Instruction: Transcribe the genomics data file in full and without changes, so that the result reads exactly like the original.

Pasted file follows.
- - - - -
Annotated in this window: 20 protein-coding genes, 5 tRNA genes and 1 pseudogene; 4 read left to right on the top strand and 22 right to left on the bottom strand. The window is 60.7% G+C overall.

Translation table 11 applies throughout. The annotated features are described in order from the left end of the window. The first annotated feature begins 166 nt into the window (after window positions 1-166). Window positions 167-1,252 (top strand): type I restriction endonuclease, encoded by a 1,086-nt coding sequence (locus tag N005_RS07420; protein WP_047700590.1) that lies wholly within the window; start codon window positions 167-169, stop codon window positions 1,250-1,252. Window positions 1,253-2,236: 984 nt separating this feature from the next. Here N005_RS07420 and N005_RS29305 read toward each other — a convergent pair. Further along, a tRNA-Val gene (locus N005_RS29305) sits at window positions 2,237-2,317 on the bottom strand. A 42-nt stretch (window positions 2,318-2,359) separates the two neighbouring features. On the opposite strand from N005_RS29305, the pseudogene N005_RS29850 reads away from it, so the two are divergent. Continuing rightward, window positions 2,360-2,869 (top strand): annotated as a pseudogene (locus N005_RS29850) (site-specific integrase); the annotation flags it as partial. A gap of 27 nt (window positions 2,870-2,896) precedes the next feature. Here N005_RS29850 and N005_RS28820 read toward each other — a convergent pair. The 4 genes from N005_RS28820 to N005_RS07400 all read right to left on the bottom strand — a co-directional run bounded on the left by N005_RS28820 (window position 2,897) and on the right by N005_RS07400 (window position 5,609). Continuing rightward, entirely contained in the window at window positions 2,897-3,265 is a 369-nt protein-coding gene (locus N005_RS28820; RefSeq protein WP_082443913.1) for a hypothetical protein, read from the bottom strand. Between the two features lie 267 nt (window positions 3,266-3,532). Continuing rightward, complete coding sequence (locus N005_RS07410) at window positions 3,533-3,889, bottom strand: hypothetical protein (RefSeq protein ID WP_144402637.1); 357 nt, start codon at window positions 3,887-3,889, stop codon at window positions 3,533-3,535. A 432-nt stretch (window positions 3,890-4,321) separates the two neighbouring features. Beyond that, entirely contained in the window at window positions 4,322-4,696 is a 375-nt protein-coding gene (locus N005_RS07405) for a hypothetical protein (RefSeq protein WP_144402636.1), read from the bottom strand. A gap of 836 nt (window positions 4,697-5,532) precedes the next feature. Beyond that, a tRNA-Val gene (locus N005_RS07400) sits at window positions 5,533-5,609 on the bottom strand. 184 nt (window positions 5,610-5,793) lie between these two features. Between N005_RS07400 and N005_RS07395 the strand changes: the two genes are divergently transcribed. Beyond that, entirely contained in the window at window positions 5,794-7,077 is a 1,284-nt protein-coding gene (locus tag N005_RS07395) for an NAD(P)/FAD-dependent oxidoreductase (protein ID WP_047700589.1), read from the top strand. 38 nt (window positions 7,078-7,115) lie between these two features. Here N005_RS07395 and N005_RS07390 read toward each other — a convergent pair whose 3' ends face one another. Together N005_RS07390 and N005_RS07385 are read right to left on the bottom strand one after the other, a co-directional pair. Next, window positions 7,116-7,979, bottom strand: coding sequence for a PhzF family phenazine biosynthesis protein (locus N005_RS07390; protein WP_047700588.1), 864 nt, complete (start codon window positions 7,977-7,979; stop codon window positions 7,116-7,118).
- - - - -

Annotated in this window: 20 protein-coding genes, 5 tRNA genes and 1 pseudogene; 4 read left to right on the top strand and 22 right to left on the bottom strand. The window is 60.7% G+C overall.

Translation table 11 applies throughout. The annotated features are described in order from the left end of the window. The first annotated feature begins 166 nt into the window (after window positions 1-166). Window positions 167-1,252 (top strand): type I restriction endonuclease, encoded by a 1,086-nt coding sequence (locus tag N005_RS07420; protein WP_047700590.1) that lies wholly within the window; start codon window positions 167-169, stop codon window positions 1,250-1,252. Window positions 1,253-2,236: 984 nt separating this feature from the next. Here N005_RS07420 and N005_RS29305 read toward each other — a convergent pair. Further along, a tRNA-Val gene (locus N005_RS29305) sits at window positions 2,237-2,317 on the bottom strand. A 42-nt stretch (window positions 2,318-2,359) separates the two neighbouring features. On the opposite strand from N005_RS29305, the pseudogene N005_RS29850 reads away from it, so the two are divergent. Continuing rightward, window positions 2,360-2,869 (top strand): annotated as a pseudogene (locus N005_RS29850) (site-specific integrase); the annotation flags it as partial. A gap of 27 nt (window positions 2,870-2,896) precedes the next feature. Here N005_RS29850 and N005_RS28820 read toward each other — a convergent pair. The 4 genes from N005_RS28820 to N005_RS07400 all read right to left on the bottom strand — a co-directional run bounded on the left by N005_RS28820 (window position 2,897) and on the right by N005_RS07400 (window position 5,609). Continuing rightward, entirely contained in the window at window positions 2,897-3,265 is a 369-nt protein-coding gene (locus N005_RS28820; RefSeq protein WP_082443913.1) for a hypothetical protein, read from the bottom strand. Between the two features lie 267 nt (window positions 3,266-3,532). Continuing rightward, complete coding sequence (locus N005_RS07410) at window positions 3,533-3,889, bottom strand: hypothetical protein (RefSeq protein ID WP_144402637.1); 357 nt, start codon at window positions 3,887-3,889, stop codon at window positions 3,533-3,535. A 432-nt stretch (window positions 3,890-4,321) separates the two neighbouring features. Beyond that, entirely contained in the window at window positions 4,322-4,696 is a 375-nt protein-coding gene (locus N005_RS07405) for a hypothetical protein (RefSeq protein WP_144402636.1), read from the bottom strand. A gap of 836 nt (window positions 4,697-5,532) precedes the next feature. Beyond that, a tRNA-Val gene (locus N005_RS07400) sits at window positions 5,533-5,609 on the bottom strand. 184 nt (window positions 5,610-5,793) lie between these two features. Between N005_RS07400 and N005_RS07395 the strand changes: the two genes are divergently transcribed. Beyond that, entirely contained in the window at window positions 5,794-7,077 is a 1,284-nt protein-coding gene (locus tag N005_RS07395) for an NAD(P)/FAD-dependent oxidoreductase (protein ID WP_047700589.1), read from the top strand. 38 nt (window positions 7,078-7,115) lie between these two features. Here N005_RS07395 and N005_RS07390 read toward each other — a convergent pair whose 3' ends face one another. Together N005_RS07390 and N005_RS07385 are read right to left on the bottom strand one after the other, a co-directional pair. Next, window positions 7,116-7,979, bottom strand: coding sequence for a PhzF family phenazine biosynthesis protein (locus N005_RS07390; protein WP_047700588.1), 864 nt, complete (start codon window positions 7,977-7,979; stop codon window positions 7,116-7,118).